The Heart of Friendship After You Become a Wife
“A friend loves at all times…” (Proverbs 17:17) Showing such unwavering, selfless love to our friends is difficult to put into practice, but it only becomes harder after marriage.
And that’s okay.
Your priority is your husband now, and if your friend is a good one, she’ll understand, encourage, and applaud that. Our friendships with our girlfriends will look differently now that we’re also wives. But we’re still called to love.
If sidewalks could talk, they could recount how often my friend and I walked from our office to the mailbox after that very first day I had asked her what she thought of Devin. When she said she did indeed think he is a good guy.
So, while she dated her then-boyfriend, I dated Devin. We had many conversations about dating, decisions, and the pressure and joy of melding two lives over the next year. Then she texted me one Saturday night a picture of her new engagement ring. The very next day, Devin proposed to me.
When we both showed up to work that Monday morning wearing shiny engagement rings, I hid mine and pulled her out onto the sidewalk to tell her first. I married in June, and she married in July. I know I’m a better wife for being able to walk through such a big life change alongside her.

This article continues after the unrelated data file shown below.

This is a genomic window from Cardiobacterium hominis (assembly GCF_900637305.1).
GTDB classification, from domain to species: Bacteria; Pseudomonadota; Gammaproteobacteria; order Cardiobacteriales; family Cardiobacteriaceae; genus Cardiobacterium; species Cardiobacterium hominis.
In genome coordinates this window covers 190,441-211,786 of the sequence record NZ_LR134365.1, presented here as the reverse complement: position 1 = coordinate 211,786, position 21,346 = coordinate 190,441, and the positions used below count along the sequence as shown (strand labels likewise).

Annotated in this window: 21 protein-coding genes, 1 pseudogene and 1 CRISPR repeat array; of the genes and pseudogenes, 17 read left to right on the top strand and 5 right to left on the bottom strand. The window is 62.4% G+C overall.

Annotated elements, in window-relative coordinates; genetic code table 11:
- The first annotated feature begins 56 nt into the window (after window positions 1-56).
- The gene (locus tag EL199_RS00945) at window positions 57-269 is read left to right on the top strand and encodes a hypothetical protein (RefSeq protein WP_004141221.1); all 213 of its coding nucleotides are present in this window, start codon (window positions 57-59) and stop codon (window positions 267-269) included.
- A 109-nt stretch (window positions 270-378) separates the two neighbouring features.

Whether or not you had a friend walk as closely with you through dating and into marriage as I did, you most likely have a friend or two who is also a young wife with you (perhaps you found this friend through the Young Wives Facebook group!). After marriage, time with friends can feel limited because your husband is now your first priority. Here are some ways you can nurture the unique friendship you have with other young wives:
- Host a Girls’ Night. This can be a great way to introduce young wives you know to other young wives you know! Invite a few girlfriends out bowling. (Be mindful of budget constraints, especially if some young wives in the group already have babies.) This works just as well if you bake cookies and have everyone over to play a board game.
- Start a group text. I know, I know, but what if you started a group text that wasn’t task-oriented or work-related and was encouraging instead? Ask 2-4 other women how their week is going, how you can pray for them, or text them an encouraging Scripture.
- Double-date. One of my favorite parts of dating was the opportunity to hang out with other couples (especially already-married ones) and study their relationships—subtly, of course! The fun doesn’t have to end once you’re wed! Invite other married couples over for dinner and a card game. Invest in the newlyweds and learn from the ones who have been together for years. (My husband and I try to do this twice a month, and it’s always loads of fun!)
I hope you’re encouraged to continue investing in your friends today. I’m making a mental list right now of 2-3 gals I want to text today, just to check in on them in the midst of my crazy week.
Who needs to hear from you today? After all, you’re a wife, but you’re also still a girlfriend.